Memory card

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SRAM memory card, showing the SRAM chip and voltage detection circuit. Picture by HPMAN
NEO-IC8, original SNK card. Picture by ArcadeTV
NEO-IC8, back of original SNK card. Picture by ArcadeTV

The NeoGeo home console and some MVS cabs can use JEIDA V3 memory cards to store game saves and/or high scores, allowing players to save their progress and continue on any system running the same game.

Even if the memory card address space can be freely used, games should only perform memory card operations through the CARD system ROM call to avoid data corruption.

Supported card types

The SP-S2 system ROM (and probably all the others) can handle 8 memory card sizes from 2KiB up to 16KiB, in 2KiB steps:

  • 2KiB
  • 4KiB
  • 6KiB
  • 8KiB
  • 10KiB
  • 14KiB
  • 16KiB

And 4 different card types:

  • 8 bits wide
  • 16 bits wide
  • 16 bits wide "doubled"
  • "SNK ROM" cards

For 8-bit cards (all official SNK cards ?) only the lower byte is used, but accesses must always be done in words. This is because memory card accesses are only enabled for word or upper byte operations (/UDS 68k signal).

Original SNK card

The original SNK-branded memory card was a battery-backed 8-bit wide 2KiB card using a LH5116 SRAM chip and voltage switching circuitry.

Since it uses a battery, it may be prone to data loss if the voltage drops below 2V. Unlike the MVS backup RAM battery, the memory card one isn't rechargeable.

There are at least 2 known versions of the original SNK Memory Card, each with its individual design and circuit-board:

The first version has the C10075-X2-2 while the later one hase the EZ866 board.

CD systems

A "virtual" memory card is embedded in CD systems as a 8KiB battery-backed SRAM chip.

Data format

All cards use the same format regardless of capacity, only regions sizes differ. Since the JEIDA data bus is 16-bits wide, make sure to double the address for 8-bit cards if you choose to access their memory directly.

The data is referred to as "blocks", one block being 64 bytes. The header always occupies the first block. Eg. A 2KiB card can hold (2048/64)-1 = 31 blocks.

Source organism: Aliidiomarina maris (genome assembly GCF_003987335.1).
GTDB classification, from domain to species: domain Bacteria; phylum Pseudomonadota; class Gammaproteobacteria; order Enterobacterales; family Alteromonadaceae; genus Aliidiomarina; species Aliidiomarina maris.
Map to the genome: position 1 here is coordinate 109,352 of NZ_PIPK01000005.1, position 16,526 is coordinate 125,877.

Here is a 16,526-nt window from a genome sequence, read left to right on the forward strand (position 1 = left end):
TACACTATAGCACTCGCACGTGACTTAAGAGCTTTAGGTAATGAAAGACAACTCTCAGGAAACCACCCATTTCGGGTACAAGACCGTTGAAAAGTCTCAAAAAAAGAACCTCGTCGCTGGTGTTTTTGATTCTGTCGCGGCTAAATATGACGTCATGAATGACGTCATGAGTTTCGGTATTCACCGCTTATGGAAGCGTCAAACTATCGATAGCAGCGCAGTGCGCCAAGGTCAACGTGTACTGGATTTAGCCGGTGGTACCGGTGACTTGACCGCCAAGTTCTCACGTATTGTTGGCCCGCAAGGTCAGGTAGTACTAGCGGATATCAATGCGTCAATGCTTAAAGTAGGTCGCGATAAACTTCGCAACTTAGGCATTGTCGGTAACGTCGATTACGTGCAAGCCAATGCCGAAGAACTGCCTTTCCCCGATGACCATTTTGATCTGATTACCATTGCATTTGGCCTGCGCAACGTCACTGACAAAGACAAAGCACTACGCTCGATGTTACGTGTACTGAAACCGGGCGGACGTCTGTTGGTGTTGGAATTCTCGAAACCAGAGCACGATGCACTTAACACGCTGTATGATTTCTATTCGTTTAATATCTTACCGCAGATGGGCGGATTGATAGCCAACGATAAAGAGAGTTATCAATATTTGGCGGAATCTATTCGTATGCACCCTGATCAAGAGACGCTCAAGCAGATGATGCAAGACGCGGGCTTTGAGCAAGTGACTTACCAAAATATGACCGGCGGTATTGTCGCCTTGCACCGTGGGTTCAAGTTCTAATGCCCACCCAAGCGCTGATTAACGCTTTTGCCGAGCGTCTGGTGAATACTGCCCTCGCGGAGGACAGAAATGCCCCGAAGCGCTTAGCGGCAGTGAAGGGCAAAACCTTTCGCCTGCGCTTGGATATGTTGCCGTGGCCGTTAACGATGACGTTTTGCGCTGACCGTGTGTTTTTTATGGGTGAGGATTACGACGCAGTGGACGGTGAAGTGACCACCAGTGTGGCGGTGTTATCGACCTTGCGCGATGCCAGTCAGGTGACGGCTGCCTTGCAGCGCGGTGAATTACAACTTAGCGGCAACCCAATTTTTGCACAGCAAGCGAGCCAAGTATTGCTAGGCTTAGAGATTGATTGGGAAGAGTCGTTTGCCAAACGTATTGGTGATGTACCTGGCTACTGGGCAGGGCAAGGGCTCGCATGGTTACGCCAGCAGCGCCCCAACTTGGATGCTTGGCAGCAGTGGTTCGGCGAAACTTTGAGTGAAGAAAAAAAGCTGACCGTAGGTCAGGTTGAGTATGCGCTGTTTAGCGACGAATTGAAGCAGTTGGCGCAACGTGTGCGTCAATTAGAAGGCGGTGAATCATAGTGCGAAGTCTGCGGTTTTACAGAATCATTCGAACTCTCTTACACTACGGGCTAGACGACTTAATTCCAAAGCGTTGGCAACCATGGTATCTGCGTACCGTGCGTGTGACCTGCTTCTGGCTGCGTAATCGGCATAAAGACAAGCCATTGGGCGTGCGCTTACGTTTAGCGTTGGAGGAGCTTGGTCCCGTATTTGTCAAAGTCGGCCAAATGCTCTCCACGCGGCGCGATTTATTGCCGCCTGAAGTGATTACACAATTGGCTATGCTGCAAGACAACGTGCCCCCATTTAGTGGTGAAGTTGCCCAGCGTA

The data is split into 5 regions:


Always 64 bytes.

Address Name Size Description
$0~$9 10 bytes Zeros or "SNK ROM " (development unit ?)

For 16 bits "doubled" cards, $6 is set to $0001

$A CARD_SIZE word Address space used by the memory card. Eg. A 2KiB 8-bit card is $1000.
$C byte 0
$D CARD_FAT_1_CHKSUM byte Checksum of FAT 1
$E CARD_FAT_2_CHKSUM byte Checksum of FAT 2
$F CARD_USERNAME_AVAILABLE byte 0 : Username unavailable, !0 : Username available
$10 CARD_USERNAME 16 bytes Card holder's username
$20 CARD_MAGIC 16 bytes $4E $XX $45 $XX $4F $XX $2D $XX $47 $XX $45 $XX $4F $XX $80 $XX ("NEO-GEO", $80)
$30 CARD_REGION byte Region of the system that formated the card, 0 = Japan, 1 = USA, 2 = Europe


List of saves of 32, 64, 96, 128, 160, 192, 224 or 256 entries. The size depends on the card's capacity.

Note that since the header occupies the first block, there will always be at least one unused directory entry.

Each entry is 4 bytes, with the following format:

Address Size Description
$0 byte Save sub-number (CARD_SUB), 0 to 15. $FF if entry is free.
$1 word Game's NGH number
$3 byte FAT entry index (see below)


List of used blocks of 64, 128, 192, or 256 entries. The size depends on the card's capacity.

  • $02 is a block reserved by the system ROM
  • $01 is a block used by a game
  • $00 is a free block


FAT 2 is simply a mirror of FAT 1.

If any of the FAT tables checksum is bad, the correct table is written over the other one. If both checksums are bad, the system ROM displays an error.

Game Data

Many games use only one block, but some may use more.

The first 20 bytes contain the data title (usually the game and stage name).



See Memory card pinout.